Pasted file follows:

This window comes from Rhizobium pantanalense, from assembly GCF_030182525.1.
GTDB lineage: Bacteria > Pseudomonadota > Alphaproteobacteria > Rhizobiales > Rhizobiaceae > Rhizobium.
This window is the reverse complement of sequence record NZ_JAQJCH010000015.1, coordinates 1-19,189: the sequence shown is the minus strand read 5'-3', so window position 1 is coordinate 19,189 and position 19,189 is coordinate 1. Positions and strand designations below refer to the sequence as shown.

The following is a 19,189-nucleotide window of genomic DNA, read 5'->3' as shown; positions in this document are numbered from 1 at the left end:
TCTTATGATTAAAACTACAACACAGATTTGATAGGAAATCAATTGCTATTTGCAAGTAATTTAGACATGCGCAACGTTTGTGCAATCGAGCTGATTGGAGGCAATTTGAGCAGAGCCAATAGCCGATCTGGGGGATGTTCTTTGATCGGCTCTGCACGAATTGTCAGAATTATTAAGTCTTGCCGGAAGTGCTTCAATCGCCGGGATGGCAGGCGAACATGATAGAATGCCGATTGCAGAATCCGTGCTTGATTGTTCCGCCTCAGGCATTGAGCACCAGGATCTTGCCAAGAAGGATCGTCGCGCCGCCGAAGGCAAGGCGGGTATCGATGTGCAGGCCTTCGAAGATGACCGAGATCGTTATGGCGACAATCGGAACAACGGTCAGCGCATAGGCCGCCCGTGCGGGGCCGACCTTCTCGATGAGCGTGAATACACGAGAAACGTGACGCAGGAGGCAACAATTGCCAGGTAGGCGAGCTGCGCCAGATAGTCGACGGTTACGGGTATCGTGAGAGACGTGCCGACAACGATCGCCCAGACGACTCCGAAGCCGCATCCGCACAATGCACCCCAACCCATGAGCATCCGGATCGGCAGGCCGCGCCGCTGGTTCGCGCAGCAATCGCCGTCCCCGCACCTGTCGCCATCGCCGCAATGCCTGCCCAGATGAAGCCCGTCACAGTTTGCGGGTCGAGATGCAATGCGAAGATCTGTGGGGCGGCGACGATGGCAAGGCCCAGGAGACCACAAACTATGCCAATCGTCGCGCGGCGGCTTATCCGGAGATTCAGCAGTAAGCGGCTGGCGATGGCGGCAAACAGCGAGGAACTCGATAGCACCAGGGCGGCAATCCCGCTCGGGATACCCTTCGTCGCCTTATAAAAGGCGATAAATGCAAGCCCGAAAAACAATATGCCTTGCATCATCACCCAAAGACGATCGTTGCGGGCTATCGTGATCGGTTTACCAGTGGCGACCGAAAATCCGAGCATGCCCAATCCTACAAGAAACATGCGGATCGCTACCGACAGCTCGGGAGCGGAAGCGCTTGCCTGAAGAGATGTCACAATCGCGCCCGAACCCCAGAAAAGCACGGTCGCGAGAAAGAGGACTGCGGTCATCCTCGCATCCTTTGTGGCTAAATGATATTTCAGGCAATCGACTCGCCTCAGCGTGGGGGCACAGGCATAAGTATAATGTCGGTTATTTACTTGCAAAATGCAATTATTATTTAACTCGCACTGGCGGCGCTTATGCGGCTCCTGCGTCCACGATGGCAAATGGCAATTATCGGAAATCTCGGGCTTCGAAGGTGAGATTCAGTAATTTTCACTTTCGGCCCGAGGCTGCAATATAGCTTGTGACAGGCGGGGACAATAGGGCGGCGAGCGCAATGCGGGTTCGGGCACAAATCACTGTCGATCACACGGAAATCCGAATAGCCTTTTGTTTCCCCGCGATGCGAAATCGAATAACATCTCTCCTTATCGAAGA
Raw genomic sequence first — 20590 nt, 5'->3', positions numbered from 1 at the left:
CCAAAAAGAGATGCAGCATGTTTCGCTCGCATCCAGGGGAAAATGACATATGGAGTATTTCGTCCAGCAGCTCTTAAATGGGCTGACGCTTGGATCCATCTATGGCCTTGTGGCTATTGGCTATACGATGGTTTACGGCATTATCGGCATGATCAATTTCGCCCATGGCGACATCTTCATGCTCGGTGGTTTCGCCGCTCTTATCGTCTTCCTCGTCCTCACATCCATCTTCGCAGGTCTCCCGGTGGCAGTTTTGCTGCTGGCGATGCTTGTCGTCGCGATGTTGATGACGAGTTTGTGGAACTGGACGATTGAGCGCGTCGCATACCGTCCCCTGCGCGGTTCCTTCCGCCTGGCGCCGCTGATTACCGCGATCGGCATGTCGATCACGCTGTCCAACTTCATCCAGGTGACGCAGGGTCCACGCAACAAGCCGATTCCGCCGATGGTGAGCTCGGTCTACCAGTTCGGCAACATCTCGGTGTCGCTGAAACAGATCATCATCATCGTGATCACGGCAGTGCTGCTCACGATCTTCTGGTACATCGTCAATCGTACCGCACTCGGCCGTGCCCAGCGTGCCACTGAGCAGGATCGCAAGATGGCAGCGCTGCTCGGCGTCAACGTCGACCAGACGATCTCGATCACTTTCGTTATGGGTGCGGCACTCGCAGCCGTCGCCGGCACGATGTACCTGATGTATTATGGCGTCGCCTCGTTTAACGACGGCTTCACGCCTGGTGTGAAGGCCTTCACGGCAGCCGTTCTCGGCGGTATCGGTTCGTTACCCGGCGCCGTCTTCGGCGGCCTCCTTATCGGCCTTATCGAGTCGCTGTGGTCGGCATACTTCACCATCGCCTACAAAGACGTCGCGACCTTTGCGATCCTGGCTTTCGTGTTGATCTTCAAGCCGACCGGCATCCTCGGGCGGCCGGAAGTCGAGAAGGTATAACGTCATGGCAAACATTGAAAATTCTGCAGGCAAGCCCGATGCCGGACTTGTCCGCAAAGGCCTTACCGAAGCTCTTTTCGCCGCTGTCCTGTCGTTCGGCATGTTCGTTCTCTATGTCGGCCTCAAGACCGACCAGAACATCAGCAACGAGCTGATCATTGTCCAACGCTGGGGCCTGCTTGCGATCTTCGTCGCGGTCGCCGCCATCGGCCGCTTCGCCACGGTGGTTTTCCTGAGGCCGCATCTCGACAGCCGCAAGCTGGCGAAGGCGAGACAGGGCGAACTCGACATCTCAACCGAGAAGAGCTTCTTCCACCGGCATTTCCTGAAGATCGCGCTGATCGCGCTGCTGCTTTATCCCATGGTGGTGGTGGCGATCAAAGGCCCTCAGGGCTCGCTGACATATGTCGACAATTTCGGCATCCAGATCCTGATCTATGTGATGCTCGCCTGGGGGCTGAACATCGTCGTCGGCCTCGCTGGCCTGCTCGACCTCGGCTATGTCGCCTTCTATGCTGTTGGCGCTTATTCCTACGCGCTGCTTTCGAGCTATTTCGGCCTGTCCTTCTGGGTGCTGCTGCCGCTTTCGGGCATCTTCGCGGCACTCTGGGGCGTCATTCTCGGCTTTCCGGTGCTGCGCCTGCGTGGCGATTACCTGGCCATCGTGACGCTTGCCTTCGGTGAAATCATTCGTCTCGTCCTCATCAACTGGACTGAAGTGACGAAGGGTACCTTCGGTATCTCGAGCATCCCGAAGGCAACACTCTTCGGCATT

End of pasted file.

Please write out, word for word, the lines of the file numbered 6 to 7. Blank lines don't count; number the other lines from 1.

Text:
Raw genomic sequence first — 20590 nt, 5'->3', positions numbered from 1 at the left:
CCAAAAAGAGATGCAGCATGTTTCGCTCGCATCCAGGGGAAAATGACATATGGAGTATTTCGTCCAGCAGCTCTTAAATGGGCTGACGCTTGGATCCATCTATGGCCTTGTGGCTATTGGCTATACGATGGTTTACGGCATTATCGGCATGATCAATTTCGCCCATGGCGACATCTTCATGCTCGGTGGTTTCGCCGCTCTTATCGTCTTCCTCGTCCTCACATCCATCTTCGCAGGTCTCCCGGTGGCAGTTTTGCTGCTGGCGATGCTTGTCGTCGCGATGTTGATGACGAGTTTGTGGAACTGGACGATTGAGCGCGTCGCATACCGTCCCCTGCGCGGTTCCTTCCGCCTGGCGCCGCTGATTACCGCGATCGGCATGTCGATCACGCTGTCCAACTTCATCCAGGTGACGCAGGGTCCACGCAACAAGCCGATTCCGCCGATGGTGAGCTCGGTCTACCAGTTCGGCAACATCTCGGTGTCGCTGAAACAGATCATCATCATCGTGATCACGGCAGTGCTGCTCACGATCTTCTGGTACATCGTCAATCGTACCGCACTCGGCCGTGCCCAGCGTGCCACTGAGCAGGATCGCAAGATGGCAGCGCTGCTCGGCGTCAACGTCGACCAGACGATCTCGATCACTTTCGTTATGGGTGCGGCACTCGCAGCCGTCGCCGGCACGATGTACCTGATGTATTATGGCGTCGCCTCGTTTAACGACGGCTTCACGCCTGGTGTGAAGGCCTTCACGGCAGCCGTTCTCGGCGGTATCGGTTCGTTACCCGGCGCCGTCTTCGGCGGCCTCCTTATCGGCCTTATCGAGTCGCTGTGGTCGGCATACTTCACCATCGCCTACAAAGACGTCGCGACCTTTGCGATCCTGGCTTTCGTGTTGATCTTCAAGCCGACCGGCATCCTCGGGCGGCCGGAAGTCGAGAAGGTATAACGTCATGGCAAACATTGAAAATTCTGCAGGCAAGCCCGATGCCGGACTTGTCCGCAAAGGCCTTACCGAAGCTCTTTTCGCCGCTGTCCTGTCGTTCGGCATGTTCGTTCTCTATGTCGGCCTCAAGACCGACCAGAACATCAGCAACGAGCTGATCATTGTCCAACGCTGGGGCCTGCTTGCGATCTTCGTCGCGGTCGCCGCCATCGGCCGCTTCGCCACGGTGGTTTTCCTGAGGCCGCATCTCGACAGCCGCAAGCTGGCGAAGGCGAGACAGGGCGAACTCGACATCTCAACCGAGAAGAGCTTCTTCCACCGGCATTTCCTGAAGATCGCGCTGATCGCGCTGCTGCTTTATCCCATGGTGGTGGTGGCGATCAAAGGCCCTCAGGGCTCGCTGACATATGTCGACAATTTCGGCATCCAGATCCTGATCTATGTGATGCTCGCCTGGGGGCTGAACATCGTCGTCGGCCTCGCTGGCCTGCTCGACCTCGGCTATGTCGCCTTCTATGCTGTTGGCGCTTATTCCTACGCGCTGCTTTCGAGCTATTTCGGCCTGTCCTTCTGGGTGCTGCTGCCGCTTTCGGGCATCTTCGCGGCACTCTGGGGCGTCATTCTCGGCTTTCCGGTGCTGCGCCTGCGTGGCGATTACCTGGCCATCGTGACGCTTGCCTTCGGTGAAATCATTCGTCTCGTCCTCATCAACTGGACTGAAGTGACGAAGGGTACCTTCGGTATCTCGAGCATCCCGAAGGCAACACTCTTCGGCATT